Proceedings of the National Academy of Sciences, 24 November 2020, Pages 29371-29380
Humans readily form social impressions, such as attractiveness and trustworthiness, from a stranger’s facial features. Understanding the provenance of these impressions has clear scientific importance and societal implications. Motivated by the efficient coding hypothesis of brain representation, as well as Claude Shannon’s theoretical result that maximally efficient representational systems assign shorter codes to statistically more typical data (quantified as log likelihood), we suggest that social “liking” of faces increases with statistical typicality. Combining human behavioral data and computational modeling, we show that perceived attractiveness, trustworthiness, dominance, and valence of a face image linearly increase with its statistical typicality (log likelihood). We also show that statistical typicality can at least partially explain the role of symmetry in attractiveness perception. Additionally, by assuming that the brain focuses on a task-relevant subset of facial features and assessing log likelihood of a face using those features, our model can explain the “ugliness-in-averageness” effect found in social psychology, whereby otherwise attractive, intercategory faces diminish in attractiveness during a categorization task.
Authoritarianism and Social Dominance Predict Annual Increases in Generalized Prejudice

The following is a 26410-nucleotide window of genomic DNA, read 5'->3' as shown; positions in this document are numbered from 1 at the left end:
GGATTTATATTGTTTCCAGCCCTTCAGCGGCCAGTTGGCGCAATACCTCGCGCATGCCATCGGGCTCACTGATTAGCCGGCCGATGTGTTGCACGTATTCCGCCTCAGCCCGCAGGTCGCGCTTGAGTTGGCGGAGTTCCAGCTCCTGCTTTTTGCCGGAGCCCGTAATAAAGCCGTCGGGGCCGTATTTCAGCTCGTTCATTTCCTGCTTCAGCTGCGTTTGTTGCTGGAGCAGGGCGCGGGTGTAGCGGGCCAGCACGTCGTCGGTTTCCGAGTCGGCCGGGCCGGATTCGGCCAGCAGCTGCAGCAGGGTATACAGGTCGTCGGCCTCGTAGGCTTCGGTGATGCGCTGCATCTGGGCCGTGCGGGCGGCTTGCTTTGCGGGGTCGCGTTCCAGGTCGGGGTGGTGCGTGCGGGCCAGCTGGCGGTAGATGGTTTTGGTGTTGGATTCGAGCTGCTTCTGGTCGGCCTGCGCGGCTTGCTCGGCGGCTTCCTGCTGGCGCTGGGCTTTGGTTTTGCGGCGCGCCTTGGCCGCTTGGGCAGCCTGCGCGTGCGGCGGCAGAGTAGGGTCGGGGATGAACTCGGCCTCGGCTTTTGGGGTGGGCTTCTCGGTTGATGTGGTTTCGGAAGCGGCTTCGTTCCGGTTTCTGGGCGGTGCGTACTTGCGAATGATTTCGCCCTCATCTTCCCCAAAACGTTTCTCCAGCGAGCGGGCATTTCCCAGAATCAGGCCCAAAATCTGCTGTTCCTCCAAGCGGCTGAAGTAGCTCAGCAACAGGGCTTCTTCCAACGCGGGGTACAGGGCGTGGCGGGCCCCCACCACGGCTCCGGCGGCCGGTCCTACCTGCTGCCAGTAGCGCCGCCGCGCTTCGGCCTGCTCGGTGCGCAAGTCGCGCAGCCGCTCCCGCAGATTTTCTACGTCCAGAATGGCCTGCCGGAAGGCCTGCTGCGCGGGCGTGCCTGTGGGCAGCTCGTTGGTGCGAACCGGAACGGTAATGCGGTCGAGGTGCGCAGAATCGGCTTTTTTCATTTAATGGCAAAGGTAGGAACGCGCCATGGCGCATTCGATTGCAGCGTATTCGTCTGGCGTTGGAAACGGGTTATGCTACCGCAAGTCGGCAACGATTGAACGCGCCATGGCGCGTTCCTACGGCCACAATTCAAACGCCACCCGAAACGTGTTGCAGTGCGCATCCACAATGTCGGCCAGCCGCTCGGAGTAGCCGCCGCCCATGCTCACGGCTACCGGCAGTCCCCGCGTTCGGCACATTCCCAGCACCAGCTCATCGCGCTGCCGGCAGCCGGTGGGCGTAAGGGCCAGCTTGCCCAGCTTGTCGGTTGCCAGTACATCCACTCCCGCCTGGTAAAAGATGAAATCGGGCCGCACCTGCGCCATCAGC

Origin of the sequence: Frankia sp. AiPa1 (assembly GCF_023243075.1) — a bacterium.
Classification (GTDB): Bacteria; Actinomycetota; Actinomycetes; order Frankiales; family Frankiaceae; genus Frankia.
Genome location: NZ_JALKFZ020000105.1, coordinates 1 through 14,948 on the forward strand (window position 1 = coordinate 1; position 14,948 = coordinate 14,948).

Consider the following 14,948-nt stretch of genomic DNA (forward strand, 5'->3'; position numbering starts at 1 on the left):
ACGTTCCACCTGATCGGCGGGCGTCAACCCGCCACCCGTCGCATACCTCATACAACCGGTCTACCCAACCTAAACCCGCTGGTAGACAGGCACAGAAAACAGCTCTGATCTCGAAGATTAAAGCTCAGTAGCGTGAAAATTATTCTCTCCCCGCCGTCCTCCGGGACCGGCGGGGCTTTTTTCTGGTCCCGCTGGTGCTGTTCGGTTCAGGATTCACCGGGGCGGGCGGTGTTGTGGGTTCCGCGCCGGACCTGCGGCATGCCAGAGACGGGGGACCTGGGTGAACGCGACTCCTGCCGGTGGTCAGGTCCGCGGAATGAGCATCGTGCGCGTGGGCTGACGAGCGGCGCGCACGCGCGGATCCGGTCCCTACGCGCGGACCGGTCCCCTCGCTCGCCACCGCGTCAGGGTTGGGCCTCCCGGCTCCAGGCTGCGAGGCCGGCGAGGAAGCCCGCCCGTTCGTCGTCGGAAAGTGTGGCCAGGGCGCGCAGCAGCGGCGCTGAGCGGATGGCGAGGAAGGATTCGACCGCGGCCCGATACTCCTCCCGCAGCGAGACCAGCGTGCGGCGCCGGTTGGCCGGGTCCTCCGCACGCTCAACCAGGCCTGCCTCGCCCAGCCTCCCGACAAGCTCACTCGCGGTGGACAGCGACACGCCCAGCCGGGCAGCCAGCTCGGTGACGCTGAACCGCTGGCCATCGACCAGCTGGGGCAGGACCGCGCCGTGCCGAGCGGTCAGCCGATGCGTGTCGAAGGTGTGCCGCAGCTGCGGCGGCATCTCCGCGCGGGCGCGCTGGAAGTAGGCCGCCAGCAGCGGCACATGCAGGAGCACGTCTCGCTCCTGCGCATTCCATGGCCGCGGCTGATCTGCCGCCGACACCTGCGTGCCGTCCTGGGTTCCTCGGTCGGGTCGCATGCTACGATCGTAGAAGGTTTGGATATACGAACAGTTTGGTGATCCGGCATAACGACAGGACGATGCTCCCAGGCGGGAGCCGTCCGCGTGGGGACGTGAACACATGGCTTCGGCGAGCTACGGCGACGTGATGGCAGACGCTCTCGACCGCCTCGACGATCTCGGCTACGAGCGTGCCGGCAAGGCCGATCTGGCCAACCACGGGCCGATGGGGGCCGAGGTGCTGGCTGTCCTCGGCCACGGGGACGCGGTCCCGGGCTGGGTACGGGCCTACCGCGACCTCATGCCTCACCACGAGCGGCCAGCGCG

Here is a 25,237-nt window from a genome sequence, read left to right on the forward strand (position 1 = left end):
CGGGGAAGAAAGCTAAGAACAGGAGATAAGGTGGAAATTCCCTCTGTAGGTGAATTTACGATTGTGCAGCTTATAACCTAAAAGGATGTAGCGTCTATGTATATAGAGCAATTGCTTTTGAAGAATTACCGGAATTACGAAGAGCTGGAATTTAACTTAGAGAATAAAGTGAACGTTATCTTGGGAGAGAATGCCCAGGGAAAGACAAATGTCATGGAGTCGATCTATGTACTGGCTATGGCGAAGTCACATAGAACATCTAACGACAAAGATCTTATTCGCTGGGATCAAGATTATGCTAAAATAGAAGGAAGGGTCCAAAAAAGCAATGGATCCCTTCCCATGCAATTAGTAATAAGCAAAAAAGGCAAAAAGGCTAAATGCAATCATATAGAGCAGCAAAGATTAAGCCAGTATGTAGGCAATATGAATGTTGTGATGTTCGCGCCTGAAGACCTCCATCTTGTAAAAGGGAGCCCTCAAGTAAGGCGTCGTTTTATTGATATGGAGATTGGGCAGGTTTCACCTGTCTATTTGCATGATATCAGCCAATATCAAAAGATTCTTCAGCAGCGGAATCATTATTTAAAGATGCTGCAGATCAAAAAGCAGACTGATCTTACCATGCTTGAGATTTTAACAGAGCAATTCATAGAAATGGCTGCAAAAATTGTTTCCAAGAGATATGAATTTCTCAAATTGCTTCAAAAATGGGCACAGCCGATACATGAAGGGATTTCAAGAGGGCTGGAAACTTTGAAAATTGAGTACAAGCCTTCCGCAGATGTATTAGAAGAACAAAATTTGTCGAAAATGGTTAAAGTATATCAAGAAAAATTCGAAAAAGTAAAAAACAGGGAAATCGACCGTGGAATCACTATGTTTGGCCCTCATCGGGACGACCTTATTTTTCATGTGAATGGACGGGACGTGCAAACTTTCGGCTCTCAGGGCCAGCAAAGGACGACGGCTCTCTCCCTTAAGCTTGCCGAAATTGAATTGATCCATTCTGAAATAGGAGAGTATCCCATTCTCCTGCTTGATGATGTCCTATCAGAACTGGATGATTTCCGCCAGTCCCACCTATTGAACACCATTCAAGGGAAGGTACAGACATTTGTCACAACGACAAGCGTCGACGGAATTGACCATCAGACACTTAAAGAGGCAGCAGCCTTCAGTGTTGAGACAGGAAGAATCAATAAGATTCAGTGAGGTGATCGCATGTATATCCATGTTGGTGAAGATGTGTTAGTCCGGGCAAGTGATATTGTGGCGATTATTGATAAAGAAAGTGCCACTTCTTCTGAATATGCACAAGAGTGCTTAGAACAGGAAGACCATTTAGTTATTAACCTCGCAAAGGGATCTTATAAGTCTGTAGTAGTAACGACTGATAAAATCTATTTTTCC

Danny Osborne et al.
Social Psychological and Personality Science, forthcoming
Although right-wing authoritarianism (RWA) and social dominance orientation (SDO) are the two most studied individual difference correlates of prejudice, debate remains over their status as enduring constructs that precede generalized prejudice. We contribute to this discussion using 10 annual waves of longitudinal data from a nationwide random sample of adults to investigate the stability and temporal precedence of RWA, SDO, and prejudice among members of an ethnic majority group (Ns = 23,383–47,217). Results reveal high wave-to-wave rank-order stability for RWA, SDO, and generalized prejudice. Adjusting for their between-person stability, RWA and SDO predicted within-person increases in generalized prejudice. Results replicated when predicting (a) prejudice toward three specific minority groups (namely, Māori, Pacific Islanders, and Asians) and (b) anti-minority beliefs. These findings demonstrate that RWA and SDO are highly stable over 10 consecutive years and that they independently precede within-person annual increases in generalized prejudice and anti-minority beliefs.